Others, like U.S. Rep. David Price, D-N.C., worry that Congressional Review Acts move too quickly through Congress without much debate.
“It’s a scattershot process that so far, anyway, has not been accompanied by very much in the way of hearings or getting input from stakeholders,” he said.
Democrats in Congress will have limited power as Foxx and other conservatives look for a reset at the Education Department. Foxx said she’d found an ally in Secretary Betsy DeVos.
As things unfold, Foxx’s simple advice to DeVos has been: “You can start with: Don’t do anything.”
Rules, regulations and “dear colleague” letters from the department in the past incensed Foxx. Too often, she said, federal departments use regulations or executive power to distort legislative intent.
“We’re gonna stop this foolishness of letters and then people saying, ‘I’ve got to do this.’ Where is the authority for that? There’s no authority, but the school systems are scared,” she said.
$3 billion proposed Education Department budget cut from President Trump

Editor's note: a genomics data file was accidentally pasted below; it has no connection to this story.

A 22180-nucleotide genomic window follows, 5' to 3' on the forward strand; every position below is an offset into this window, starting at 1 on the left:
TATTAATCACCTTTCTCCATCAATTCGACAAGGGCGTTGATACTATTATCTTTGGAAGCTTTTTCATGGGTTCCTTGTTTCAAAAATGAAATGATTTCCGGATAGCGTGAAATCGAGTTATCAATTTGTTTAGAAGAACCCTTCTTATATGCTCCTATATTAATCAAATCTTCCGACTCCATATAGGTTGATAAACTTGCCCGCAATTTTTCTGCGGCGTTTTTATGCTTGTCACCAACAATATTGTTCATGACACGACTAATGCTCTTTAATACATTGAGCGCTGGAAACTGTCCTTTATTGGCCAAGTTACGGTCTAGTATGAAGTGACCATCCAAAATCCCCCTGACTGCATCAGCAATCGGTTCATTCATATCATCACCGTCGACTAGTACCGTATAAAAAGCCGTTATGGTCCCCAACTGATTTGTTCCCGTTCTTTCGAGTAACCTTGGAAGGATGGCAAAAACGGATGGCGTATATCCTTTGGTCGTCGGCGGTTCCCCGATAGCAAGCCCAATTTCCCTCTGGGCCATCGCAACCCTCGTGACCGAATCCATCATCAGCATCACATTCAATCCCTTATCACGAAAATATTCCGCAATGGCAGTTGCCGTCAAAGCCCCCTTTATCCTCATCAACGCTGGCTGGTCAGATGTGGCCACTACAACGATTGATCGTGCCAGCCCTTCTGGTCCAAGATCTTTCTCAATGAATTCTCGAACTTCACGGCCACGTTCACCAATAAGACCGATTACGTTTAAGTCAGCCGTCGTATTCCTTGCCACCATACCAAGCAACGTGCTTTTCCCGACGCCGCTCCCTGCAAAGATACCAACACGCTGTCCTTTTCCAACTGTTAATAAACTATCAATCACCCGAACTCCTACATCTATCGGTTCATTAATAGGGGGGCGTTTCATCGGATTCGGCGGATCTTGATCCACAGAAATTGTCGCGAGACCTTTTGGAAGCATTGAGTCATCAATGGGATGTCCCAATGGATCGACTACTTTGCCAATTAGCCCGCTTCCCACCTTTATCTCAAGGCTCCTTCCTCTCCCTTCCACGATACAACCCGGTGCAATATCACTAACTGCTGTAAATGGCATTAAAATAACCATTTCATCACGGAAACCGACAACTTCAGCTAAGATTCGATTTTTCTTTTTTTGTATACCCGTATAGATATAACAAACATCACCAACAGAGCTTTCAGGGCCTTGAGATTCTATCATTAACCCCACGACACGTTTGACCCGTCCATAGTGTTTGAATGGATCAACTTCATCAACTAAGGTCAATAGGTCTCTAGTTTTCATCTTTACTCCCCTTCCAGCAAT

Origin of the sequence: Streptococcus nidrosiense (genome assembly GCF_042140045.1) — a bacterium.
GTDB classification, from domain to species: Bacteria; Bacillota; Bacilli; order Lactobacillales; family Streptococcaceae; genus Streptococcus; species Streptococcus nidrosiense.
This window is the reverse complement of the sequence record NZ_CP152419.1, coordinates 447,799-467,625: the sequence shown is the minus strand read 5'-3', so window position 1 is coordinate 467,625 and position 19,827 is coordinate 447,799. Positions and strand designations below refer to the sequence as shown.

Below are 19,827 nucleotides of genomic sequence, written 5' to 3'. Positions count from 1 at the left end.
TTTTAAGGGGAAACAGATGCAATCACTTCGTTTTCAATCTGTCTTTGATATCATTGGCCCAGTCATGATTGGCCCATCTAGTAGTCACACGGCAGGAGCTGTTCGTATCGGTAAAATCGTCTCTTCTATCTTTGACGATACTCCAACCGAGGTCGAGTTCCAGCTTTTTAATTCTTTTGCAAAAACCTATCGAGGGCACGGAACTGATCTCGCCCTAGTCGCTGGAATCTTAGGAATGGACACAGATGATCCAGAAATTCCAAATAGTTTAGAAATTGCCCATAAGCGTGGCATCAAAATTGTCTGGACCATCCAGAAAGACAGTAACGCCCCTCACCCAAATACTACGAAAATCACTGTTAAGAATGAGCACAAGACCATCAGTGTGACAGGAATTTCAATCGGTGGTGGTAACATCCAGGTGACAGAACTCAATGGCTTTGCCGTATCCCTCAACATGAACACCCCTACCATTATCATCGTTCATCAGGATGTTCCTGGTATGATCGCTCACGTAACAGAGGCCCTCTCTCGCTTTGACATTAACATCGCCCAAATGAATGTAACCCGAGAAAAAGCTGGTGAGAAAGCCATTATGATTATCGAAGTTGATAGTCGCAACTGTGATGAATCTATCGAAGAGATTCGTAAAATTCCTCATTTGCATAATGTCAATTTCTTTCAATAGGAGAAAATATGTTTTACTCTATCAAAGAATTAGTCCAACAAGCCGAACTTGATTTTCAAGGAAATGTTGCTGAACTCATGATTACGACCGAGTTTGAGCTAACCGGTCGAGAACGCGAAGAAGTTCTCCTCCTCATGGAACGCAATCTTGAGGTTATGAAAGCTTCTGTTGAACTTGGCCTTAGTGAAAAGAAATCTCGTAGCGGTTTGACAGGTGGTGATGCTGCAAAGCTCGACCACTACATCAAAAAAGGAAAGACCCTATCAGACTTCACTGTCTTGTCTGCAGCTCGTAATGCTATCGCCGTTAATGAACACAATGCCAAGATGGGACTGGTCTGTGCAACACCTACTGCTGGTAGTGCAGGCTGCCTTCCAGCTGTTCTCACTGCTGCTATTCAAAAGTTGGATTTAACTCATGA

With DeVos, it’s unlikely the Education Department needs Foxx’s urging to lay off the rules and regulations. Before DeVos was confirmed, Trump invoked a government-wide regulatory freeze and DeVos herself has said she plans to run a limited-government department.
Still, Foxx promises she’ll scrutinize executive actions and department-level authority in Trump’s administration.
“I want to show our Democrat colleagues we’re just as concerned about that in a Republican administration as in a Democrat administration,” she said.
Chances are, though, Foxx won’t reach her most cherished goal: to abolish the Education Department.
The conservative drumbeat to get rid of the department or strip its power has been around for decades, starting with President Ronald Reagan, who campaigned on eliminating the department just a year after it was created.
The primacy of federal influence and authority seems out of proportion.